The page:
A gray wolf that was moved from Canada to Michigan's Isle Royale National Park over the winter has been found dead.
Officials said Wednesday the black-coated male's body was found in the middle of a large, swampy area at the southwestern end of the Lake Superior wilderness island.
Its tracking collar had been transmitting a mortality signal since late March. Personnel had to wait until the park opened for the season in mid-April to investigate.
The carcass was too badly decomposed to determine a cause of death.
The park's natural resources chief, Mark Romanski, says the male had been traveling with a female and its loss is disappointing.
Isle Royale now has 14 wolves, including 12 relocated from Minnesota and Canada since last fall to rebuild the park's diminished population.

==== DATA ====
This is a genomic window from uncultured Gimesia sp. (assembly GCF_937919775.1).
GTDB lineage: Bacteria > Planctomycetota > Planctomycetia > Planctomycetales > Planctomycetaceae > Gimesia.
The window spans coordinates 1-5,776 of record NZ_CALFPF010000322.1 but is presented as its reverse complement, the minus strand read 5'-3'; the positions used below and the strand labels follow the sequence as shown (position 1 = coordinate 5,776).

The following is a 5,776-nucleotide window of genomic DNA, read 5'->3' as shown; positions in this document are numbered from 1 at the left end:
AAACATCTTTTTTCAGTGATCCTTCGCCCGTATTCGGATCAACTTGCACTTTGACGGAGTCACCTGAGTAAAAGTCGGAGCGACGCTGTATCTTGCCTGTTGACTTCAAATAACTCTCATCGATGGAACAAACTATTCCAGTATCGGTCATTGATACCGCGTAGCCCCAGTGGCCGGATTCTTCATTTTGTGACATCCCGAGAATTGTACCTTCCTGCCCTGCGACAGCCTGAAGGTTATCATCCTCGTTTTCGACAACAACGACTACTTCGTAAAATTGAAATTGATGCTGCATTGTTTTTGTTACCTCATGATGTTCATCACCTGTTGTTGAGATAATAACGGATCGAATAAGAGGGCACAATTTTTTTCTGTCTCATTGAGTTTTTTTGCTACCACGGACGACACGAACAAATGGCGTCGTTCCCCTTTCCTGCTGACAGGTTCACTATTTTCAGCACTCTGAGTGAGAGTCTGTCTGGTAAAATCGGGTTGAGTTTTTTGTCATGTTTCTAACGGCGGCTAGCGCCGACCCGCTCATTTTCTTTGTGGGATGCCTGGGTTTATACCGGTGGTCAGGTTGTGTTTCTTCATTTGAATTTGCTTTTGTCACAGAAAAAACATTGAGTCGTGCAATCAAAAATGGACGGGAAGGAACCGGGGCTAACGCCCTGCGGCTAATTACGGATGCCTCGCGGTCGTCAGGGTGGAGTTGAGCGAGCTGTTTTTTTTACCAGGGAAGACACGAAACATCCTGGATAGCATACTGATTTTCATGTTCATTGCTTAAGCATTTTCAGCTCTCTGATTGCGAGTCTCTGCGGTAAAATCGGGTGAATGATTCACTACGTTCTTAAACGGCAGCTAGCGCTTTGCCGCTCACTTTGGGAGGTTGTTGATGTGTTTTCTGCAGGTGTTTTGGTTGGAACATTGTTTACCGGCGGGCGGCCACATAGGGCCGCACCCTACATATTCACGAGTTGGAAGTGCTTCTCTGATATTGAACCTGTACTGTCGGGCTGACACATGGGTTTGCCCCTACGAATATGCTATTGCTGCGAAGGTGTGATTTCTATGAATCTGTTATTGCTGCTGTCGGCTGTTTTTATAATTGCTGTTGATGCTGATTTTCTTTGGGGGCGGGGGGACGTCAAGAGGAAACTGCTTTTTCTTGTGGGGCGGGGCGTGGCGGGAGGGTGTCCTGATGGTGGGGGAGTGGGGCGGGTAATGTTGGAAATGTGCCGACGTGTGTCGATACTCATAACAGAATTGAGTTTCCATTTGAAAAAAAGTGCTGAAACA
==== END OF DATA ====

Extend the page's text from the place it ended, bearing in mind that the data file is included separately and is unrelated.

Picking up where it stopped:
In a press release, the National Park Service noted that some of the wolves were starting to form loose associations based on overlapping GPS coordinations that have been detected. A female wolf relocated from Minnesota last fall and two male wolves relocated from Michipicoten Island, Ontario, Canada, earlier this year have been traveling together since early April.
“While GPS data indicate these three wolves have been together on numerous occasions, it’s too early to tell whether we have a makings of a wolf pack,” Romanski said, “but it is reassuring that we have wolves spending time together and feeding.”
The wolves will continued to be monitored by the NPS and SUNY-ESF.